Massachusetts lawmakers have hit an impasse over a wide-ranging gun control bill because of bureaucratic infighting that critics say is the latest example of petty dysfunction that routinely slows policy making on Beacon Hill to a crawl.
The dispute hinges on one of the most basic decisions before House and Senate leaders: which legislative committee should hold a public hearing on the gun bill, which is a top priority of House Speaker Ronald J. Mariano.
Some elected officials, open government experts, and activists on both sides of the gun control issue say the deadlock is not only holding up important legislation, but underscoring a larger theme of inefficiency due to a clash of personalities on Beacon Hill.
Jay Kaufman, a former state representative, said that “as a citizen, it’s hard to have patience for what looks to be purely political shenanigans that get in the way of the substance.”
“On a good day, I am shaking my head in disbelief,” said Kaufman, who now serves on the steering committee of the Coalition to Reform Our Legislature. “On a not-so-good day, I am very disappointed and angry.”
The impasse is the most recent in a long pattern of bickering among lawmakers in the secretive, deadline-averse Legislature. While usually such infighting is kept behind closed doors, this past spring a conflict between the chairs of one of the many joint House-Senate committees spilled into public view. The panel has now temporarily split in two and is working as separate entities. To date, the two sides have not resolved their differences.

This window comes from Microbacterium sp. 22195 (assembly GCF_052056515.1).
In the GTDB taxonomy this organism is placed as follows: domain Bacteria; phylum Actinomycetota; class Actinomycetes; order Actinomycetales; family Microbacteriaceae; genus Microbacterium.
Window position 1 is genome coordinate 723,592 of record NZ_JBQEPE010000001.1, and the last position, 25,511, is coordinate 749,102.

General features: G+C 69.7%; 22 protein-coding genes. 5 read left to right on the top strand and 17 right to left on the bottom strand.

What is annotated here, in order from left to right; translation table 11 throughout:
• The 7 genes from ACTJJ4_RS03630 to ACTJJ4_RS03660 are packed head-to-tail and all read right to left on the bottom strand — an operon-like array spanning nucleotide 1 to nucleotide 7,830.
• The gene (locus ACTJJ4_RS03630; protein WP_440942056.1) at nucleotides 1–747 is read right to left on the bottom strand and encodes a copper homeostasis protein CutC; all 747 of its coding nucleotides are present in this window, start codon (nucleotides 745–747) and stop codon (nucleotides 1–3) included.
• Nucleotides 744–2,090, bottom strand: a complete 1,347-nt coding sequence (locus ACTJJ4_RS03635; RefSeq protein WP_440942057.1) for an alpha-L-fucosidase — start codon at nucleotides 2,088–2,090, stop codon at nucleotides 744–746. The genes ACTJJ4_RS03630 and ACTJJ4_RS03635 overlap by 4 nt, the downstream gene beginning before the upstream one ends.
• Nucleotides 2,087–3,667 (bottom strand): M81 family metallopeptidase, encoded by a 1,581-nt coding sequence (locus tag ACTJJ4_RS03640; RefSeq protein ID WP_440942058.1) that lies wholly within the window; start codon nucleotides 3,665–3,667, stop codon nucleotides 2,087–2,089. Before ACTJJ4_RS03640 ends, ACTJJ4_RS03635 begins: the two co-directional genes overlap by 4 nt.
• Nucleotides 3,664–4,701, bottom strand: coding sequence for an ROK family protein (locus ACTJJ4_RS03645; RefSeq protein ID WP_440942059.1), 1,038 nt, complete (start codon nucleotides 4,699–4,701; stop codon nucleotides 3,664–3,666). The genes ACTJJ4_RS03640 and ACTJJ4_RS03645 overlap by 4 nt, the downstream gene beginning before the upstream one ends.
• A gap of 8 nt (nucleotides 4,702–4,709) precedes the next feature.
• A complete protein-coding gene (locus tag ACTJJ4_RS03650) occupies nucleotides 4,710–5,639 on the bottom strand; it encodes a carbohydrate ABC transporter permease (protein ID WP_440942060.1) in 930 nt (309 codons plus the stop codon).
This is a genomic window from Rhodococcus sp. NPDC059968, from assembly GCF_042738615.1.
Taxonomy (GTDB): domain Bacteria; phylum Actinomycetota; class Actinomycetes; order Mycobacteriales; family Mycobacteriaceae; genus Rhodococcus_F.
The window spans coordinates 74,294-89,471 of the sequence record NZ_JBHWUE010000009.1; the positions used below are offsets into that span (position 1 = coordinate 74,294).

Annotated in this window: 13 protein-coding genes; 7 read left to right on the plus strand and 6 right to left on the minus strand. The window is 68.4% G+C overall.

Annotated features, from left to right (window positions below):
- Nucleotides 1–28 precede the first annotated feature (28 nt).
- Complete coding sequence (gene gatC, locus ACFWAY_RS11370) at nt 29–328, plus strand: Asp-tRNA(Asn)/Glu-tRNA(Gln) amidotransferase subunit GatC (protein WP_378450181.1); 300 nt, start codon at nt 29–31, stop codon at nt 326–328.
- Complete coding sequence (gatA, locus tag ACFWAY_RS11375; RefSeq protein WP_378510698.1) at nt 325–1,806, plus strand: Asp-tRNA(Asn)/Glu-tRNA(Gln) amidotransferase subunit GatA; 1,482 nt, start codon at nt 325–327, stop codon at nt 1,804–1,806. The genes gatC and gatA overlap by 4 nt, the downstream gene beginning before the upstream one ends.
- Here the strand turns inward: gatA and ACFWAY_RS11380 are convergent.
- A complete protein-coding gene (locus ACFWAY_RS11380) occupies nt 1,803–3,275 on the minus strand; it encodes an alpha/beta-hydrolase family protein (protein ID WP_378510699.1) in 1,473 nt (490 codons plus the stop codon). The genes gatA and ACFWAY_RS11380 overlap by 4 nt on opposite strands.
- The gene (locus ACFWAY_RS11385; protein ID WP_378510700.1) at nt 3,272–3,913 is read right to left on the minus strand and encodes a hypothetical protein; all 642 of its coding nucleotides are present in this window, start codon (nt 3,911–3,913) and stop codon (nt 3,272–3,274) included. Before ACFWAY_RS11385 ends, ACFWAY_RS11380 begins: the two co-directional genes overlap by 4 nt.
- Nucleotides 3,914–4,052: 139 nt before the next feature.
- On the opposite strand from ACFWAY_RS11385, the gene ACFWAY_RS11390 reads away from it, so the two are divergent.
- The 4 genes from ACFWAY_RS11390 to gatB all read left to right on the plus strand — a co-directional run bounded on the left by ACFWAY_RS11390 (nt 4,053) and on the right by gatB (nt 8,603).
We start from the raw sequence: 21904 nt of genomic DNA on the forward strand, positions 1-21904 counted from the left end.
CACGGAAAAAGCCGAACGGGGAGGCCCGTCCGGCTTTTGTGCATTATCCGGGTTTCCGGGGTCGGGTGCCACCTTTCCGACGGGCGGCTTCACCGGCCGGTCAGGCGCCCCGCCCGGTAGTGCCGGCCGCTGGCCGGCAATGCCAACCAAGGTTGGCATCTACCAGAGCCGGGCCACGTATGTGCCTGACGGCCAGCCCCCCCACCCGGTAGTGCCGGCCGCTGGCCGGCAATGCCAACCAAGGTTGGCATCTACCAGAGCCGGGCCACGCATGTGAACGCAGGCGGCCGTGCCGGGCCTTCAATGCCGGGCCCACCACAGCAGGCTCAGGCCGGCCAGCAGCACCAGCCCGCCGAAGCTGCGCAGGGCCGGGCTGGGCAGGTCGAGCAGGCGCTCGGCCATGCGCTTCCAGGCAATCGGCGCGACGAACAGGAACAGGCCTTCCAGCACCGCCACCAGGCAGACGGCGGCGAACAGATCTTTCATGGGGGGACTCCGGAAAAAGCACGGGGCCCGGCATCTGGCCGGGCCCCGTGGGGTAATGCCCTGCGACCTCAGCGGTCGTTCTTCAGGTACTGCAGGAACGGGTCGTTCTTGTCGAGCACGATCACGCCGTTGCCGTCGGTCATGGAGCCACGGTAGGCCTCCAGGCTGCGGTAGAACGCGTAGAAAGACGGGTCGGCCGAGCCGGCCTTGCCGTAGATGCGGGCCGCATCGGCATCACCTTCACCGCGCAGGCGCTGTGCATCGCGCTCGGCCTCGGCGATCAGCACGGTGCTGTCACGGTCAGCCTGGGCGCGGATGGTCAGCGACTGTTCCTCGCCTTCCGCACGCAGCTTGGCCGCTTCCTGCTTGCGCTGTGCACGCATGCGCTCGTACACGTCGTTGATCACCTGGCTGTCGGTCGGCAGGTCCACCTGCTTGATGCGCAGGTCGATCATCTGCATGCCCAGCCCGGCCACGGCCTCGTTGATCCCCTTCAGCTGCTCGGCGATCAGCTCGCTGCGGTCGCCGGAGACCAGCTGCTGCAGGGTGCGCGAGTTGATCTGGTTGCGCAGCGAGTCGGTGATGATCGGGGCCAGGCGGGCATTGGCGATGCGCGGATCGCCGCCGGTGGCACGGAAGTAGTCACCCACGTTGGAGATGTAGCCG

Meanwhile, six months into the current session, the Legislature still hasn’t approved the budget for the fiscal year that began July 1, nor has it passed a tax cut plan that was promised during the last session.
It’s also been more than a month since the governor, House speaker, and Senate president engaged in their traditional leadership meeting. One that was scheduled for Wednesday was canceled after the State House was closed because of a fire in the building, according to a House aide, and has not been rescheduled.
Moreover, the Legislature is just days from breaking for its traditional August recess.
“It’s a badly broken system, and I think people who care about particular legislative priorities are becoming fed up,” said Peter Enrich, a retired Northeastern University law professor who leads a coalition that promotes legislative transparency. “The challenges of doing reasonable legislation around an issue like gun control at the state level is critical.”
The gun bill, meanwhile, has yet to have a public hearing in this legislative session, which is typically the main forum in which residents and interest groups can be heard. The House wants the bill to be handled by the Judiciary Committee, citing the fallout of a 2022 Supreme Court decision expanding gun rights across the country and the committee’s history of handling bills related to court decisions. The Senate wants the bill to be heard in the Public Safety Committee, which has historically considered bills related to firearms and gun control.
At issue is a 140-page package of gun control measures, seeking to stem the flow of illegal firearms into the state, modernize firearm laws, and target so-called ghost guns. The bill, filed nearly a month ago, has received praise from gun control supporters and drawn the ire of others, including Representative Peter Durant, a Spencer Republican, police chiefs in Plymouth and Ware, who have blasted it on their department’s Facebook pages, and the Liberal Gun Club, a pro-Second Amendment voice for left-of-center gun owners.